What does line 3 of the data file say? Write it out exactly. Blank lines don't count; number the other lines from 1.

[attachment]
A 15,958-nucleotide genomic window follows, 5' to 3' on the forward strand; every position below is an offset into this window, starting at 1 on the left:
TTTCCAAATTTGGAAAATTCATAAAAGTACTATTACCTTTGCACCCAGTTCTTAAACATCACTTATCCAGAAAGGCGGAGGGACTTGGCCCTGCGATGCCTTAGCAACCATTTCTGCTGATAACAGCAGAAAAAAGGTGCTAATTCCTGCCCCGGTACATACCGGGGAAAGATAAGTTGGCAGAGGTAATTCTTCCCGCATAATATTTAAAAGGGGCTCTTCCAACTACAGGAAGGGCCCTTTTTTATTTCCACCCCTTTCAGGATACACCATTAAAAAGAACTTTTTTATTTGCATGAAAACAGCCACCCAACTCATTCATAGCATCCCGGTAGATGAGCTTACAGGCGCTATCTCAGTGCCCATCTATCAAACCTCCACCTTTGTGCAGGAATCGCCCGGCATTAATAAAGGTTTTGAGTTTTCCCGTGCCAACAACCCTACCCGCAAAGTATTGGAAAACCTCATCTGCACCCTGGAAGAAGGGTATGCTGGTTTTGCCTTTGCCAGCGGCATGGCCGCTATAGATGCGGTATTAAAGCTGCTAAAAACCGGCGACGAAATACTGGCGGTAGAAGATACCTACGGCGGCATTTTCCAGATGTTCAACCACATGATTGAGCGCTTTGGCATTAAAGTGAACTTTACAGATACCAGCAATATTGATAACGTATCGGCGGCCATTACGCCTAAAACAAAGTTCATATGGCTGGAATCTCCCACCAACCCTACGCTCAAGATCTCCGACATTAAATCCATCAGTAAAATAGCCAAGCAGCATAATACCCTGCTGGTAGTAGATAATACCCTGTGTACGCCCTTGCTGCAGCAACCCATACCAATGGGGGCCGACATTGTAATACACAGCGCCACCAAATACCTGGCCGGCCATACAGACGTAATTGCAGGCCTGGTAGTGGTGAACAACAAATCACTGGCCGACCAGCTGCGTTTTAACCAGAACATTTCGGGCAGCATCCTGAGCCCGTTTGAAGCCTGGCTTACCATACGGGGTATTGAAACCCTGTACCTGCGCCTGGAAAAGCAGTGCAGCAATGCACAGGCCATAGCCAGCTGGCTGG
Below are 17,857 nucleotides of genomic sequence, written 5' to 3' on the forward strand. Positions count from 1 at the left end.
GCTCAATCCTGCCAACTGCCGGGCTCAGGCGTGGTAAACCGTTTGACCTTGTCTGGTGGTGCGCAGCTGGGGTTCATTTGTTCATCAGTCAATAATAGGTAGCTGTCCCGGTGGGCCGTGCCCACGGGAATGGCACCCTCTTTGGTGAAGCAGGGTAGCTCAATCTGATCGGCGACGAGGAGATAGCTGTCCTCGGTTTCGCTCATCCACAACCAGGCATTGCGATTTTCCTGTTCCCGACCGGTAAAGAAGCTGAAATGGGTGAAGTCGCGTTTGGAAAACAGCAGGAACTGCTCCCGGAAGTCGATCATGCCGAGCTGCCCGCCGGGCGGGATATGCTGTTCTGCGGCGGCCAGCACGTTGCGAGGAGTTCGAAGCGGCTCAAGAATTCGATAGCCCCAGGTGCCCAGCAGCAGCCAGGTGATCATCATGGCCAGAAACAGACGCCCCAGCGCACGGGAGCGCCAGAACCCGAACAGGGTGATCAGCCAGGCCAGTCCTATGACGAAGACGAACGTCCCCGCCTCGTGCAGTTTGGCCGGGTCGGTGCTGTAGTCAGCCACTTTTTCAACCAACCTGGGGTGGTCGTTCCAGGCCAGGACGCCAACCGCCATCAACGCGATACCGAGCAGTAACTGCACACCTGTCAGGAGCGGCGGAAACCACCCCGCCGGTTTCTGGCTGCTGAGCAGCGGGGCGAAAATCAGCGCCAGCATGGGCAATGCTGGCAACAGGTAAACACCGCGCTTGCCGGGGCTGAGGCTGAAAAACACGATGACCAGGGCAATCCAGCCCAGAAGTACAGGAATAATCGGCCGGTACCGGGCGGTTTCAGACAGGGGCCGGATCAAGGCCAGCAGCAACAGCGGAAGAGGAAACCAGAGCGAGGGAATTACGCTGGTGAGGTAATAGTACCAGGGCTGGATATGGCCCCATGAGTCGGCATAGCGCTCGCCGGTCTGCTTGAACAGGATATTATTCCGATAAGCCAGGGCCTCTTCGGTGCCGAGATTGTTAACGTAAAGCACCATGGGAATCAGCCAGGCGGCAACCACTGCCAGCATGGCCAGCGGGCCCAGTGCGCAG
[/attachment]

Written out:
Below are 17,857 nucleotides of genomic sequence, written 5' to 3' on the forward strand. Positions count from 1 at the left end.